Indian Couch Grass Help for Burdekin Farmers03 December 2012
AUSTRALIA - Help is on its way for Burdekin district graziers battling against an Indian couch invasion.
In a district first, the Department of Agriculture, Fisheries and Forestry is bringing pasture management experts to town to hold two workshops in early December.
The free "Improve Pasture Management and Give Couch the Boot" workshops will be held on December 4 at Alpha Golf Club, Alpha and on December 5 at Lancewood Station, Nebo-Mt Coolon Road. Both workshops will run from 8am to lunchtime.
"We are holding the workshops because graziers are telling us of their battles to stem the spread of Indian couch," DAFF FutureBeef extension officer Lauren Williams said.
"Indian couch is outcompeting improved pasture species in some areas, predominantly Buffel grass, and has the ability to adversely affect productivity.
"Indian couch invasion is a symptom of pasture rundown so these workshops will detail the causes and symptoms of rundown and management practices to bring back desirable species and improve pastures."
DAFF senior agronomists Stuart Buck and Brian Johnson will run the workshops, which will give graziers an in-paddock view of degraded pasture, and then some practical solutions.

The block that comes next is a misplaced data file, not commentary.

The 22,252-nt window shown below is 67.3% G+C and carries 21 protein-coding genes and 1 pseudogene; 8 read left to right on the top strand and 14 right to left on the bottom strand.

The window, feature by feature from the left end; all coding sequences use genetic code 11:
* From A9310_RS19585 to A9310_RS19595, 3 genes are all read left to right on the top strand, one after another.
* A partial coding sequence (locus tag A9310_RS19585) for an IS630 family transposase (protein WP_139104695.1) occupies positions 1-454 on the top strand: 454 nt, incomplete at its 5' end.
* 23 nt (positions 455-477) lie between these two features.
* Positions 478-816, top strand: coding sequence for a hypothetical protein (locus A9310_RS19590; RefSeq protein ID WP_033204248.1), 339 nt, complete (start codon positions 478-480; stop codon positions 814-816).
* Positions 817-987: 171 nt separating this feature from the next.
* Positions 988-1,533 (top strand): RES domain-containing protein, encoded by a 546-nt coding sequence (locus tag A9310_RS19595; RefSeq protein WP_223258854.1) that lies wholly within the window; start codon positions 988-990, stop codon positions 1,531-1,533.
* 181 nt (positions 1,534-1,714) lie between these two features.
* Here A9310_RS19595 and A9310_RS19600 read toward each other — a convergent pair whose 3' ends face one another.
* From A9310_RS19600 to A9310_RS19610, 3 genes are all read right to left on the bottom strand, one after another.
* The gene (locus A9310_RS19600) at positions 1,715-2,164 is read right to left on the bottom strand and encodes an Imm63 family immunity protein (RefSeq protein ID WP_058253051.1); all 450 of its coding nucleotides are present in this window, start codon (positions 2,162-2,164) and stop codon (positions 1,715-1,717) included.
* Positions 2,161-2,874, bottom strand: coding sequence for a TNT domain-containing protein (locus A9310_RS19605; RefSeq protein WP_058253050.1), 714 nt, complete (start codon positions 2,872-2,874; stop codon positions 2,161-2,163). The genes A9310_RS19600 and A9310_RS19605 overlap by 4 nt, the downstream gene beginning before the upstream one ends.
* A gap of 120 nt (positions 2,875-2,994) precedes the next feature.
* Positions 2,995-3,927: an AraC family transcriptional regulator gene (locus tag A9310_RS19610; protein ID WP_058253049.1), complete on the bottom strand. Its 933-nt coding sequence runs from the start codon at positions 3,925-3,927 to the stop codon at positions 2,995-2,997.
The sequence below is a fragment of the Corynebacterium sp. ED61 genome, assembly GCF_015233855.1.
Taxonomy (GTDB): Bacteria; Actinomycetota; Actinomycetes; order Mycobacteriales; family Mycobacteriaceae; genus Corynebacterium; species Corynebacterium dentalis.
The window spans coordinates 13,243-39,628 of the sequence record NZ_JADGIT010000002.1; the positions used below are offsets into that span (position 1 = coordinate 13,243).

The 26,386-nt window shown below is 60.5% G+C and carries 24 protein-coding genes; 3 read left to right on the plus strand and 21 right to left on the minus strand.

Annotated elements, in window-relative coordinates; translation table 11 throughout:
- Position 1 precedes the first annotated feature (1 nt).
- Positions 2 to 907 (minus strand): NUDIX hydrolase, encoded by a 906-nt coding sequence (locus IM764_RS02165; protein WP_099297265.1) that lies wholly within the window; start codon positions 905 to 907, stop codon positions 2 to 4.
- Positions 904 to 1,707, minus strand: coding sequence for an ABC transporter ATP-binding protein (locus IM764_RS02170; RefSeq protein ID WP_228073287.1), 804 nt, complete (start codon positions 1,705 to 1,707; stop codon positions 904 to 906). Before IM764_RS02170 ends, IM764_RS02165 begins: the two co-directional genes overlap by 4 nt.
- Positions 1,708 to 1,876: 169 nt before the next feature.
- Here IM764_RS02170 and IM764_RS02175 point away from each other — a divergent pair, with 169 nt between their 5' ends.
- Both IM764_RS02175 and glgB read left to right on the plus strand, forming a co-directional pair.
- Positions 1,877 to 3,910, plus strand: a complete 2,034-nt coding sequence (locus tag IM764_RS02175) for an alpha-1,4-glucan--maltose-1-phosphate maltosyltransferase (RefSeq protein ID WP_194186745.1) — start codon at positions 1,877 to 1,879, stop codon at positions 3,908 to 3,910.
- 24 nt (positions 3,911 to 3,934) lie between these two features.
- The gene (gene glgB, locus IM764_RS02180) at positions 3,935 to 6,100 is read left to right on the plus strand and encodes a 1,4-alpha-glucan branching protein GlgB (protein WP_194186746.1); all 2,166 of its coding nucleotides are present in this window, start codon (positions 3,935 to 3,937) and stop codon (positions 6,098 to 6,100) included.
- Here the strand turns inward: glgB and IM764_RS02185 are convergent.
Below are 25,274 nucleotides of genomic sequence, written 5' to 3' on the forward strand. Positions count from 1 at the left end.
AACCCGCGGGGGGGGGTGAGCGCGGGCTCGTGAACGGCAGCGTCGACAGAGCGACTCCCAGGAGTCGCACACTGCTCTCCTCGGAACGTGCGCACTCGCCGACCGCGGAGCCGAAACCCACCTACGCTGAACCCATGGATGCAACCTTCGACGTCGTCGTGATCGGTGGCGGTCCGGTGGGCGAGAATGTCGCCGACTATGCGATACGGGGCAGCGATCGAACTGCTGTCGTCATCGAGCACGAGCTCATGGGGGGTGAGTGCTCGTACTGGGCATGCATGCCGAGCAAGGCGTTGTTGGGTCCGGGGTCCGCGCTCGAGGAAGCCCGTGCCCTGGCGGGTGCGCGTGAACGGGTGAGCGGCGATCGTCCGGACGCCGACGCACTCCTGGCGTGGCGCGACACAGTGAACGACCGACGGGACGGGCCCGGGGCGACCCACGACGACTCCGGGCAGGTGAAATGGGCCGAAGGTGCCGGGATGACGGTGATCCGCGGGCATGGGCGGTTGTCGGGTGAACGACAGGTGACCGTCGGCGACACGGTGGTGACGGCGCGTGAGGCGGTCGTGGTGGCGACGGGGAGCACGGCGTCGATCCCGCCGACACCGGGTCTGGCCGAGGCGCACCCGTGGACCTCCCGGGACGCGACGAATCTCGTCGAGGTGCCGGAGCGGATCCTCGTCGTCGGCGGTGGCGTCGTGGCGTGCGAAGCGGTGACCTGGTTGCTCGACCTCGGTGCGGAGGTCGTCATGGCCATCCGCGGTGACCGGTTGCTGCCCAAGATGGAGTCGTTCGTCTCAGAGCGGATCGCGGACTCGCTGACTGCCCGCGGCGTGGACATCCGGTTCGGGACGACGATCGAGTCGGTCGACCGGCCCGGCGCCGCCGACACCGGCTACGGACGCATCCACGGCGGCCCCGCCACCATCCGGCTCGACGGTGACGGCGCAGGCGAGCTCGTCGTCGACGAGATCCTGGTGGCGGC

Healthy pastures form the basis of success for all beef producing businesses. The economic cost of pasture rundown is estimated to have a farm-gate cost of $17 billion for Queensland graziers over the next 30 years.
"These are big costs for any business to confront and carry. Rehabilitating pastures is an activity that is insurance against rising costs - and prevents beef businesses carrying the burden of reduced stocking rates and providing feed supplements," Ms Williams said.
The workshop is presented as part of a joint five year project between DAFF and Meat and Livestock Australia, aimed at enabling graziers to increase productivity of ageing sown pastures.
TheCattleSite News Desk